Seven and KKR can’t take a trick It’s not just the Seven Network which is a dud stock picker and facing a worsening profit outlook. It’s private buyout partner, KKR, can’t take a trick either. It reported a loss in the first half of 2008 of just over $US1 million, after suffering investment losses of $US1.2 billion.

That puts Seven’s realised loss of $14 million so far on listed investments being sold in the shade. Seven is facing a further $70 million of unrealised losses on listed investments. It also has a further unrealised loss on its 22% in West Australian Newspapers, but that won’t be sold. With Kerry Stokes and his right hand man, Peter Gemmell going on the board of WAN, Seven will equity account the investment. KKR’s results were revealed in a filing in the US and reported by Bloomberg.

“The net loss for the first six months was $US1.1 million, compared with net income of $US667.4 million a year earlier, the New York-based company said today in a regulatory filing. Investment profits were $3.37 billion a year earlier amid a record boom in leveraged buyouts. “The lack of credit has materially hindered the initiation of new, large-sized transactions for our private-equity segment and, together with declines in valuations of equity and debt securities, has adversely impacted our recent operating results,” New York-based KKR said in a filing with the U.S. Securities and Exchange commission.

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KKR is pushing ahead with a public listing on the New York Stock Exchange via the takeover of the Amsterdam- listed buyout fund it created in May 2006. KKR Private Investors securities have plunged 60% from the opening quote of its listing last year. KKR was forced to bail it out and the backdoor listing is part of the solution. Bloomberg said KKR had $US60.7 billion in assets under management as of June 30. And some of that is in the Seven Media Group, which it co-owns with the Seven Network Ltd.

Seven said it had $A1.3 billion in cash left from the sale of that stake in Seven Media to KKR. The company was valued at that yesterday, so the 50% of the TV and magazine businesses is valued at nothing. That cash holding will be reduced by the share buyback which started yesterday and could snap up to 19.4% of Seven’s shares. That would see Kerry Stokes’ holding rise past 50%. — Glenn Dyer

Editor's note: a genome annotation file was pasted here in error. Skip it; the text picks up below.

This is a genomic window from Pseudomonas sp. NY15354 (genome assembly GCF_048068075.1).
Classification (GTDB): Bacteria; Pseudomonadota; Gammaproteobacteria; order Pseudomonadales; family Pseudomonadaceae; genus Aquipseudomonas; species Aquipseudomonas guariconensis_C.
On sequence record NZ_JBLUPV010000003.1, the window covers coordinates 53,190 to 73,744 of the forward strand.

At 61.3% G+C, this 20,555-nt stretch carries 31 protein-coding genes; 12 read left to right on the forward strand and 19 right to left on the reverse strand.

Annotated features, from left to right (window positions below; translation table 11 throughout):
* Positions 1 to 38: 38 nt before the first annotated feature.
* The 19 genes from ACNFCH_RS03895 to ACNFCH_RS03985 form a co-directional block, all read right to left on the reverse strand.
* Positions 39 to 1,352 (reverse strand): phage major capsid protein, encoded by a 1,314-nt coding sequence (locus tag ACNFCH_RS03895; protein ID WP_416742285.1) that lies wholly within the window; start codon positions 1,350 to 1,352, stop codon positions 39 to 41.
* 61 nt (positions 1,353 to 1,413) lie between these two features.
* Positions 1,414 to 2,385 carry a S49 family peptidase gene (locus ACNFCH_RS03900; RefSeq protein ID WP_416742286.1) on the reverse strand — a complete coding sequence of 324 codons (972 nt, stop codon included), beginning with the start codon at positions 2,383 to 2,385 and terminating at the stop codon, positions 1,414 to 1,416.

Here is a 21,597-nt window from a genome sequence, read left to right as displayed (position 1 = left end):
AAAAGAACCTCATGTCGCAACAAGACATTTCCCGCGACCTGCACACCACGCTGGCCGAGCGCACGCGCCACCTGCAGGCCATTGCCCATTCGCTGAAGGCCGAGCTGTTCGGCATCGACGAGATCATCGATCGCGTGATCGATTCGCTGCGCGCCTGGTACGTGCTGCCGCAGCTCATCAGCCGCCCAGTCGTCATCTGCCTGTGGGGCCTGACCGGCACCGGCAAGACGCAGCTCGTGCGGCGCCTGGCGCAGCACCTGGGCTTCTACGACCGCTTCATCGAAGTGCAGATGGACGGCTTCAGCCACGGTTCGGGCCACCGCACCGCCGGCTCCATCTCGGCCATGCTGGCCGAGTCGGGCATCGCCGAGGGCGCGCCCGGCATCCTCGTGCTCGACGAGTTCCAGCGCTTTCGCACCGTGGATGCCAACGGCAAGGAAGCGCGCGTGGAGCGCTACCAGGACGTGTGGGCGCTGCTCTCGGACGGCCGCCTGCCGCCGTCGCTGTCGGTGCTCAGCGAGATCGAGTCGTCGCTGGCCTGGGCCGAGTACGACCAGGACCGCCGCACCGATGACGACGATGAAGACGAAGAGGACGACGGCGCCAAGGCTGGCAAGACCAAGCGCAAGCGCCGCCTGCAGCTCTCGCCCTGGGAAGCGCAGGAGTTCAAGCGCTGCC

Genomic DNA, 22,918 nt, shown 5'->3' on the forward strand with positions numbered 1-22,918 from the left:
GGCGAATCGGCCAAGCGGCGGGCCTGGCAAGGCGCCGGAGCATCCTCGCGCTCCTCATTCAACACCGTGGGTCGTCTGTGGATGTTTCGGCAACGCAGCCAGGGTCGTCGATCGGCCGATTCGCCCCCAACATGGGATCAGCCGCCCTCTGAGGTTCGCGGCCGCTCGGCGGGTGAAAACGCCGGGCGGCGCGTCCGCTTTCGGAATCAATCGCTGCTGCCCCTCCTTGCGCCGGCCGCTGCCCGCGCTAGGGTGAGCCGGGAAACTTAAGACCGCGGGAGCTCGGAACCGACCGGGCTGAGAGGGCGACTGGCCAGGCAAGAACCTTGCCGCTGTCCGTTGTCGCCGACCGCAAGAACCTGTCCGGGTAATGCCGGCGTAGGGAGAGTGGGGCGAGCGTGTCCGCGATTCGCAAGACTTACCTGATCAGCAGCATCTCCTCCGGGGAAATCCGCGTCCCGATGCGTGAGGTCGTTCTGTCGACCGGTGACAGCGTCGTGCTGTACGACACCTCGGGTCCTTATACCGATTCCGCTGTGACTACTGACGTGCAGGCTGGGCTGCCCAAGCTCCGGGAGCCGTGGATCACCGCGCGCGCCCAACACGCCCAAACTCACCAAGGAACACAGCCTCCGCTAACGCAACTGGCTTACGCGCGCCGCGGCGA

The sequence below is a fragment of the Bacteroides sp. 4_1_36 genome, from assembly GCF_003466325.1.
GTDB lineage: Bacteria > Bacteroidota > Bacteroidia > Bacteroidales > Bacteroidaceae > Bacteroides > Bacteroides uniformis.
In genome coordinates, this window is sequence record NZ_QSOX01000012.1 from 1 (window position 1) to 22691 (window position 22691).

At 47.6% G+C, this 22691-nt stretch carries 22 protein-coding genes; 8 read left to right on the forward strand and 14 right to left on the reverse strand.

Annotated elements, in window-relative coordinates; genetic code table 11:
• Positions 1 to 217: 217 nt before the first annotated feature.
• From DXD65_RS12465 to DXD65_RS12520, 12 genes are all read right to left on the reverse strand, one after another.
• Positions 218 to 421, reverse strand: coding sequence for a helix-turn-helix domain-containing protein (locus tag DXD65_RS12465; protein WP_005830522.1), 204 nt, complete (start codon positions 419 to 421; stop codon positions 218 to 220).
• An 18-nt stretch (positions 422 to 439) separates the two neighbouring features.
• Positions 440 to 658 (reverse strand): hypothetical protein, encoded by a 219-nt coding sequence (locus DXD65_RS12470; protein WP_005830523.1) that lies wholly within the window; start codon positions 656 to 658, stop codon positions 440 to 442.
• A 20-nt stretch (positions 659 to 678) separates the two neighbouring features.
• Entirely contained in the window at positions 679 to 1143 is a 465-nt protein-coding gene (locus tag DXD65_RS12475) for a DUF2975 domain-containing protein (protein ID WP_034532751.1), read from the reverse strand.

Lost in translation. Courtesy of a press release from the Western Australian Electoral Commission:

The Western Australian Electoral Commission has today found the parcel of ballot papers from the Queen Elizabeth Centre in Geraldton that was previously unlocated.

They will be included in the Geraldton count before the result is declared tomorrow.

PR 101, announce it but don’t use the “L” word. Not lost, but unlocated… — Crikey reader Kayt Davies

Media threatened by Anti-Gay advocates Bosnia’s journalists’ association warned Monday that local media supporting organisers of the country’s first-ever gay festival were being threatened and called on police to investigate the cases. Three radio stations and an independent weekly magazine were receiving threat letters for offering “unbiased and ethical” reports about the four-day Sarajevo Queer festival which is to open on Wednesday, an association statement said. — AFP

Advertisers out of touch What certain Advertisers fail to understand is that ubiquity and relevance are not the same thing. When everything from egg shells to urinals are turned into advertising media, something has gone horribly wrong. Somehow, somewhere, marketers have lost sight of what marketing is really about — which is “to help people solve problems and live happier lives.” Instead, they have created “an epidemic of irrelevance [that] has brought once-powerful brands to their knees.” — Los Angeles Times

Telegraph journo speaks from behind the curtain I received this email from a person whose identity I know. He/she is a Daily Telegraph journalist, but I have a feeling it could have come from the newsroom of many titles, whether national or regional. I thought it deserved a wide audience because it says a great deal about the new culture within newspapers. I have amended it only very slightly in order to preserve the person’s anonymity. I do not necessarily agree with the writer but I am certain that many of you will be nodding throughout: